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Harvey Weinstein Scandal: What We Know About the Unnamed Accuser’s Rape Case

Mogul was charged with first- and third degree rape for a 2013 incident that hasn’t gotten much public attention

Harvey Weinstein was charged on Friday morning with three felony counts of rape and criminal sex. Here’s what we know about the accusations behind the two rape charges.

One rape charge is first degree, the other is third degree. They stem from an unidentified accuser who said Weinstein kept her against her will and sexually assaulted her in a room at the DoubleTree Metropolitan hotel in midtown Manhattan in 2013.

According to the criminal complaint, filed Friday by Manhattan Assistant DA Joan Illuzzi-Orbon, Weinstein “kept informant physically against her will in a room and engaged in sexual intercourse with informant by forcible compulsion, to wit, defendant penetrated informant’s vagina with his penis and, at the time of the incident informant had clearly expressed her lack of consent to the act.” The complaint says the incident happened on March 18, 2013 at 569 Lexington Ave (the address of the DoubleTree Metropolitan Hotel).

Weinstein “engaged in sexual intercourse with another person by forcible compulsion,” read the complaint, in part, referencing the 2013 incident outlined in the report.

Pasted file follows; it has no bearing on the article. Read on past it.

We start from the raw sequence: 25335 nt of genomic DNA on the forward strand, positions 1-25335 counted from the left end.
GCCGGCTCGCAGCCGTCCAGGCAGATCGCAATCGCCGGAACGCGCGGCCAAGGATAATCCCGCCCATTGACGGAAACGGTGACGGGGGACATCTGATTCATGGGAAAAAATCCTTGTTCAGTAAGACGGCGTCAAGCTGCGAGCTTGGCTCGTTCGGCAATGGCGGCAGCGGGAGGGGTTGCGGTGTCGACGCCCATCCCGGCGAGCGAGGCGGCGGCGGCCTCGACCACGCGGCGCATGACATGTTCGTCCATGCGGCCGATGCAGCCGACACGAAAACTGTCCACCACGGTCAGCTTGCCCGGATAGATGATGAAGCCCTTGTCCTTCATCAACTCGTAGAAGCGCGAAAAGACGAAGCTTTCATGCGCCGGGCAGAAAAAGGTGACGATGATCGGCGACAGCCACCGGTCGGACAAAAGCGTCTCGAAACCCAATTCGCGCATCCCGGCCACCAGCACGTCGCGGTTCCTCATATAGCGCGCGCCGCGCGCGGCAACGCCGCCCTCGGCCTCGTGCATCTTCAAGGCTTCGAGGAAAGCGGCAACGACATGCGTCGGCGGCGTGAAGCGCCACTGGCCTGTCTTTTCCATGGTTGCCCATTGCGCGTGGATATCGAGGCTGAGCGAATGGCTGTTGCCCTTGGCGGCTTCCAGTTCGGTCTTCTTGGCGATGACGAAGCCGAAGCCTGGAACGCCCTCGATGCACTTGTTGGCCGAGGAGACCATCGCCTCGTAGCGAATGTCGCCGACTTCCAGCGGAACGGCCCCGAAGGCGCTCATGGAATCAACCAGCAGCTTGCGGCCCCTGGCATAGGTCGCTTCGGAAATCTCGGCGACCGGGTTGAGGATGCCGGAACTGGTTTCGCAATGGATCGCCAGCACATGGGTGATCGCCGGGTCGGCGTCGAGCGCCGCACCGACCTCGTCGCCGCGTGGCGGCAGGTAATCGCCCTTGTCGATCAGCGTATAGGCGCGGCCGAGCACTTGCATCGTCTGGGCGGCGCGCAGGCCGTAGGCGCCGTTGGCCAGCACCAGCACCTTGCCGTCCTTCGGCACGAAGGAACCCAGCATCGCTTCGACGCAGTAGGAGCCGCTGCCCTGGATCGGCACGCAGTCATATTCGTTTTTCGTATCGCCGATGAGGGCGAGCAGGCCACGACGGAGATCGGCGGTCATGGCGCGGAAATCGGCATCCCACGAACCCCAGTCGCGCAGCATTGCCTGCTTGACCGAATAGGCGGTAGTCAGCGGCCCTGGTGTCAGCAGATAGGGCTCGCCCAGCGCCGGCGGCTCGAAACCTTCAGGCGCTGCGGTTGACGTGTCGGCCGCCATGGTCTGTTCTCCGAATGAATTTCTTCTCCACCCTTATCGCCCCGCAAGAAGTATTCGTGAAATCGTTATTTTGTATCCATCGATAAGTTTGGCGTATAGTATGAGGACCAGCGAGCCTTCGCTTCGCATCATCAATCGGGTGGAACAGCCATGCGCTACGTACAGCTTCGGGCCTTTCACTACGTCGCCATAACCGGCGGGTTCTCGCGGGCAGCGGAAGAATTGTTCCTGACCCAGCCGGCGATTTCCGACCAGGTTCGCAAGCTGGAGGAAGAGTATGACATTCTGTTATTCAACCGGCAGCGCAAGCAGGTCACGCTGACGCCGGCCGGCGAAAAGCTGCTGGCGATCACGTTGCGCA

Weinstein’s Friday arrest comes after what the Manhattan District Attorney’s Office called “a monthslong investigation” conducted with the help of the New York City Police Department. Illuzzi said Friday the D.A.’s office continues to investigate additional victims and other accusations involving the disgraced movie mogul.

The other felony Weinstein was charged with, first-degree criminal sex act, comes from a case involving aspiring actress Lucia Evans in 2004.

Weinstein, 66, surrendered to authorities at Manhattan’s first precinct in Tribeca, just blocks away from the offices of his former film and TV empire. Weinstein entered a not guilty plea and was released on $1 million cash bail. He will have to wear a monitoring device around his ankle, and is expected to surrender his passport and have restrictions placed on his travel.

Many of the accusations of sexual misconduct by Weinstein that have come to light are past the statute of limitations. But according to the New York Times, Evans’ case and that of the unnamed woman are exempt from expiration because they involved forcible compulsion.

The Oscar-winning producer is still under investigation by authorities in London and Los Angeles for accusations made by other women. Federal prosecutors are also looking into whether Weinstein’s conduct broke federal stalking laws and reviewing his finances on possible fraud charges, according to the Times. He also faces several lawsuits, including a class-action RICO suit filed by several of his accusers and a separate one filed by actress Ashley Judd, who accused him of sabotaging her career.

Weinstein posted $1 million bail on Friday following his arraignment and surrendered his passport. He will be fitted with an electronic monitoring device, according to The Washington Post, and face travel restrictions.

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